• YOU are the one making change.
  • YOU deserve to see how your food is raised.
  • YOU are on a mission and we are glad to help.

We have added another layer of inspection at DS Family Farm for YOU the consumer.  For those who may not understand animal husbandry and exactly what it takes to be grassfed, you can now feel confident of DS Family Farm products.  We have completed the process to be certified by the folks at Animal Welfare Approved.

AWA and Grassfed Certified

DS Family Farm appreciates the work being done by Animal Welfare Approved (AWA) and are happy to announce that our farm is now part of the AWA family.

This certification program insures YOU:

  1. Animals raised and cared for based on science and timeless husbandry methods.
  2. Tracking animal welfare from birth to harvest.
  3. The term “Grassfed” is defined, AWA Certified Grassfed means something.

We will continue to promote the term “Pasture Grazed” since our animals live their entire lives on pasture.  Now YOU can rest assured that we do meet a certification standard for grassfed.  Do you want to see what we are talking about?  Please contact us for a farm visit.  Here are some families that have recently visited the farm (photo page):

  • The Spangler Family from Seward
  • The Derbish Family from Omaha
  • The Jay Family from Gretna

Feel free to stop by anytime.  Contacting us ahead of time will ensure someone is around to answer your questions.

Cattle are key to a healthy ecosystem, that is if we manage cattle in natures image.  Nature provides examples of how herds such as the bison of North America or the buffalo and wildebeest of Africa work as keystone species.  An important feature of these large animals is their ability to eat grass.  Much of the grass they eat, comes right back out the back end (POOP) as high quality nutrients that feed soil life and creates new grass.  The process is very simple and efficient.  The hard thing for us humans is to keep it simple.

In elementary school I remember when any type of nutrient cycle (carbon, nitrogen, phosphorus) was shown as a graphic, the COW was the central or a key part of the process.

nitrogen cycle

The nitrogen cycle, note the cow! As an aside, legumes in our pasture “fix” atmospheric N for free. Industrial fixation of N requires 300 atmospheres of pressure and 1000 degrees F of heat!

Maybe you have heard the bad rap cows have received in the global warming/climate change discussions.  Basically that cows are adding to much methane (green house gas) to our atmosphere.  Here are a few things to think about:

  • Our current cow herd size in the U.S. is about 10 million fewer animals than historic bison herd estimates.  Not even counting the elk, deer and antelope that use to roam our lands.
    • How can fewer animals cause problems today when larger herds of the past built deep rich soils and abundance?
  • Methane from cattle on healthy pastures are quickly mitigated by soil microbes.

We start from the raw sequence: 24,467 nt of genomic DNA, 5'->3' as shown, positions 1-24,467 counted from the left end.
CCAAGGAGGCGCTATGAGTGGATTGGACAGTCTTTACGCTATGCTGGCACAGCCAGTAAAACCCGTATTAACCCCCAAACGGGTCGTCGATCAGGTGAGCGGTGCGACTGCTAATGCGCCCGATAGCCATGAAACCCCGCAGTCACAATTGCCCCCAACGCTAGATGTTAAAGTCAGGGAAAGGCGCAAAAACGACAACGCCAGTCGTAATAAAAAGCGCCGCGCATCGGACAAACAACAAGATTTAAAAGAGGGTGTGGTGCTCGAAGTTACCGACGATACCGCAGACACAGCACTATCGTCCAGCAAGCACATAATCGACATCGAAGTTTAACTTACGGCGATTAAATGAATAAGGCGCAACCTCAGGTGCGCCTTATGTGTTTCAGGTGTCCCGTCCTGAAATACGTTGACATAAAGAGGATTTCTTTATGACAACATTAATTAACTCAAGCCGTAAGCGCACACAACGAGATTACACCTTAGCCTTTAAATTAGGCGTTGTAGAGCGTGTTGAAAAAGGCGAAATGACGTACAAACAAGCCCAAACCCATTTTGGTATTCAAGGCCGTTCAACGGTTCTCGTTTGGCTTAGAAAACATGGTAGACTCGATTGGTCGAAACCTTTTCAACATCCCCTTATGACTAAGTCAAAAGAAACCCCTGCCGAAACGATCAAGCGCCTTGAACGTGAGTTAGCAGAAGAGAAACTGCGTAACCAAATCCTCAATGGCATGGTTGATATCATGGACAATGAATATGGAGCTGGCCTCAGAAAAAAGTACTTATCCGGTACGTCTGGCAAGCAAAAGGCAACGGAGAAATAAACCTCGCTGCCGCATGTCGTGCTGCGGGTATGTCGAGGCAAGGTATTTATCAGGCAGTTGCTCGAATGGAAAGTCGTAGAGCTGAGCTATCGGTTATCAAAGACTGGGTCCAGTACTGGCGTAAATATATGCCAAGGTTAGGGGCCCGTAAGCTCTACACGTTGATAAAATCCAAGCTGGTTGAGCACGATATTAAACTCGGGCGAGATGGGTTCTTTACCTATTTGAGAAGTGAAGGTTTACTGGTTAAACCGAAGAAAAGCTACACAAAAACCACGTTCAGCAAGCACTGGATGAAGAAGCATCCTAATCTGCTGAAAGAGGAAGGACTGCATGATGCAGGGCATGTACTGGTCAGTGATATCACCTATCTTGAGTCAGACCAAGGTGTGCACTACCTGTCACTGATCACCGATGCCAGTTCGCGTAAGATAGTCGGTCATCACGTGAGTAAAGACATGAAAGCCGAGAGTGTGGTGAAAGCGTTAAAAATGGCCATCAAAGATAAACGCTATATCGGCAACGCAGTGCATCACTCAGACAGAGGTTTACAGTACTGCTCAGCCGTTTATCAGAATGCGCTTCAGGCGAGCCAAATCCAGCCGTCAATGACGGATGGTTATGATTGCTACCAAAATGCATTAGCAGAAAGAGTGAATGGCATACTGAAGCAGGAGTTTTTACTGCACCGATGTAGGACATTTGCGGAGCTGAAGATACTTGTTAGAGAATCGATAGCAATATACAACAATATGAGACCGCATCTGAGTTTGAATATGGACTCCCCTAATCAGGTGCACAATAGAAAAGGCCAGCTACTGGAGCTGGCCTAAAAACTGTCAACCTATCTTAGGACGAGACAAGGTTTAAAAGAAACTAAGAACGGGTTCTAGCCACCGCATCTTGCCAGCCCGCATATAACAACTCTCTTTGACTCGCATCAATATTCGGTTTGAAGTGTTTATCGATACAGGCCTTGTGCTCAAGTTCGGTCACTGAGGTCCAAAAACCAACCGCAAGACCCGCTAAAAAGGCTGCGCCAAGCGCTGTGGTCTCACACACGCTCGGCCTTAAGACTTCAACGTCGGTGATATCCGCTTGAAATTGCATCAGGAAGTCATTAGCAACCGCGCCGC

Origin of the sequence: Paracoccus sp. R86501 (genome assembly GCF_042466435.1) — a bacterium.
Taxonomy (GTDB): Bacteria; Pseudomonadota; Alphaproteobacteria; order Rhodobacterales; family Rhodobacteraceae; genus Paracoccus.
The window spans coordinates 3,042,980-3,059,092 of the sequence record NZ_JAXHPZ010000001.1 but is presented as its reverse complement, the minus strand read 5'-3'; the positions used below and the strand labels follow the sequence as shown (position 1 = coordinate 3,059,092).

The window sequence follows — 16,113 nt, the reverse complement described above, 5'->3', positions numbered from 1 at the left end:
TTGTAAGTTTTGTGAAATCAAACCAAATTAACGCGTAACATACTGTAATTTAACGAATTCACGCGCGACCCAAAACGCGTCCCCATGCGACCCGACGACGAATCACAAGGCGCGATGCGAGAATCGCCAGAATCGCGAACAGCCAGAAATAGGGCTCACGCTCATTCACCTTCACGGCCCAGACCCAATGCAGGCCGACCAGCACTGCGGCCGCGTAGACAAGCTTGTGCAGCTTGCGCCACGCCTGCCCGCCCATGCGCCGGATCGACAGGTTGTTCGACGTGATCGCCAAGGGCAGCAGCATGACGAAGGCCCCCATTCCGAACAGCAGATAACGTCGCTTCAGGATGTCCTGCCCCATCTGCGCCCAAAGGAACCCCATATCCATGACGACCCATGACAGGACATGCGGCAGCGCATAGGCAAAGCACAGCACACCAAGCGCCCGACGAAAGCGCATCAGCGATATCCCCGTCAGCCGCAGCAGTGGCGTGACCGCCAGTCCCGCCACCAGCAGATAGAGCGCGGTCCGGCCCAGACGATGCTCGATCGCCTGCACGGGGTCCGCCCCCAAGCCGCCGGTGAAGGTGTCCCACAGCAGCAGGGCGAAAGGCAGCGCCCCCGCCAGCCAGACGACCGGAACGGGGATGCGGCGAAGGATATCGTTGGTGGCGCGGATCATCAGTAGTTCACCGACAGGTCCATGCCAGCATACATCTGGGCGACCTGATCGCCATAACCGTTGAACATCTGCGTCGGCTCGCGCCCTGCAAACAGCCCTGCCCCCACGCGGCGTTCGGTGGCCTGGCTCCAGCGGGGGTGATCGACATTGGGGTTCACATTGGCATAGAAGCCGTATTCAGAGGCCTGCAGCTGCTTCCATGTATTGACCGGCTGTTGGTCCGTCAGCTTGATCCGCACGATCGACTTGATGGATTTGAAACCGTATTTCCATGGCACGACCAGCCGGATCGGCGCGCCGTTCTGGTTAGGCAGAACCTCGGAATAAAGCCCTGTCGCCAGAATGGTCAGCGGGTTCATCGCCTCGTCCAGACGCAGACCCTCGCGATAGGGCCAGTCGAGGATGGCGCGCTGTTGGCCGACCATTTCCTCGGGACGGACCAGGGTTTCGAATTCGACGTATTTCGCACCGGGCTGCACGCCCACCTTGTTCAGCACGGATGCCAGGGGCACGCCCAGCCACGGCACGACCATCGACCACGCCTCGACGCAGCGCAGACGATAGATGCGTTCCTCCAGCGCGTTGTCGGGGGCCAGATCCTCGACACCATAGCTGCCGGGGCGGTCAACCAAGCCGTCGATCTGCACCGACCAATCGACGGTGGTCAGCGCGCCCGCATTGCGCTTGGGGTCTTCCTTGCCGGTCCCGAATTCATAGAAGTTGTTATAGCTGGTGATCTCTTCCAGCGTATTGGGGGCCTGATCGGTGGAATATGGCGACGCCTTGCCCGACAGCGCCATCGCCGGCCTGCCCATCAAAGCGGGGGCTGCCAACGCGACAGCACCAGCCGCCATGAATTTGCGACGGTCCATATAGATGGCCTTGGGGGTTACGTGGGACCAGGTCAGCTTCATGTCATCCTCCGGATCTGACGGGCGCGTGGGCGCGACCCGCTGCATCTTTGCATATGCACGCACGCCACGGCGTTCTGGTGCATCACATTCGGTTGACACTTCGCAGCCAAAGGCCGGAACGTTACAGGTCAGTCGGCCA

I think we can agree that cattle confined to dirt lots eating non-natural diets such as corn will produce more methane than grass based cattle.  So it is not the cattle causing the problem, if anything it is how humans manage the cattle.

Our nutrient cycles are now broken as pointed out in this article from Nature World News “Loss Of Animals’ Poop Disrupts Nutrient Cycles…”.  We need to get animals out of confined feeding areas and back out on the land.  Our lands are starved for the biological active nutrients that could be naturally cycling through large herbivores such as cattle.

Prior to brining cattle to our pastures in 2011, this farm had not had a cow on it for over 30 years.  We have re-established nutrient cycling in our pastures by using cattle in natures image and are starting to see excellent results in the grass we are able to grow!

Want to stay up on the most recent science of how beef can heal our environment?  Check out the Defending Beef FaceBook page.

Image source: UN-L Extension Circular 155.

Have you heard the term “Keystone Species“?  For example, think of the impact the American Bison had on our environment.  Prior to settlement of the central tall grass prairies, most everything relied on the movement of the vast buffalo herds.  Buffalo were a key species.

buffalo

American Bison commonly referred to as buffalo, a keystone species.

The buffalo herds have been gone for more than a hundred years, but the impact they left behind drives Nebraska’s agricultural economy to this day.  We have literally been mining the soil/carbon/organic matter these animals created through their movement years ago.

Here at DS Family Farm we simply try to mimic the pattern nature has shown us through the bison herd movements (and other large herbivore herds around the world).  The only difference is we use cattle, planning and technology.  By following natures example we are rebuilding soil, regenerating prairies and restoring natural cycles within our pastures.

In a series of future posts, we will describe how we try to mimic nature with our Keystone Cows.

keystone species

Without the “keystone” the other stones become misplaced, out of whack or break down.

(Bison photo courtesy of USDA NRCS Photo Gallery)